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Yunnan Old Arbor Large-Leaf Feng Qing Black


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Black Tea


Old Arbor Large-Leaf Feng Qing Black


Manufacture: traditional hong cha manufacture
Oxidation: fully-oxidized


Appearance: ultra-long-length leaf, open-twisted, spiral shape with significant tip
Flavor: soft, toasty, slightly woody, rich flavor
Aroma: fresh aroma with hints of biscuit and morning toast
Liquor: golden amber-colored liquor edged with copper

Yunnan Province, China
(Menghai County)

2020 Late Spring

Use 1-2 Tablespoon(s) (2-3 grams) per 6 oz water
Steep 1 infusion at 3-5 minutes or 2 infusions at 2-4 mins each
Water temperature should be 190°F-200°F

Please note that this is an extremely large-leafed tea. To use the traditional 2-3 grams it is necessary to measure at least two Tablespoons of leaf if measuring by volume.

Is Yunnan black tea dian hong or hong cha?


Terminology for Chinese teas can be confusing. For example, in China hong cha is the term for ‘red’ tea –  what we in the West call black tea. It can be used to describe any tea from any of the black tea producing regions of China. For example: one might refer to a Fujian Zheng Shan Xiao Zhong as a northern Fujian hong cha or a Keemun black tea from Anhui Province as an Anhui hong cha.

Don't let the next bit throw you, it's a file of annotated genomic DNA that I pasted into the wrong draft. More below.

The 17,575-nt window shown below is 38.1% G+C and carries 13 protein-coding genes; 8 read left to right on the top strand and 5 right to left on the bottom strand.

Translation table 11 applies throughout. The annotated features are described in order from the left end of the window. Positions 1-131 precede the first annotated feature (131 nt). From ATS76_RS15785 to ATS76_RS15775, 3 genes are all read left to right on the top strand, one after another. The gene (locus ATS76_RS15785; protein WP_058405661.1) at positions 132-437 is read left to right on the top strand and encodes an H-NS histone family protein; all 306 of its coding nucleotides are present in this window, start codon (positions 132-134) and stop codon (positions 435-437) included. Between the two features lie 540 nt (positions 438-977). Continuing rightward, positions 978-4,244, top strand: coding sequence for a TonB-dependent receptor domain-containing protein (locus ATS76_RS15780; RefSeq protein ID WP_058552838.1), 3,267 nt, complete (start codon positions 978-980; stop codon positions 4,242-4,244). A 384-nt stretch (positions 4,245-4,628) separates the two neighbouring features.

Conversely, hong cha teas of Yunnan Province are called dian hong instead. Dian is an old historical name for parts of today’s Yunnan Province, so dian hong is still how Yunnan black tea are referred to. Some say that dian hong should just refer to the modern-style plantation style teas and not the forest teas made from indigenous varieties of old tea bush varietals.
We, on the other hand, generally use the term dian hong to mean the opposite. Yunnan has such a long history of producing both Pu-erh and dian hong that we think dian hong should be reserved for tea in the historical since –  the traditional, small village teas made from forest gathered leaf materials.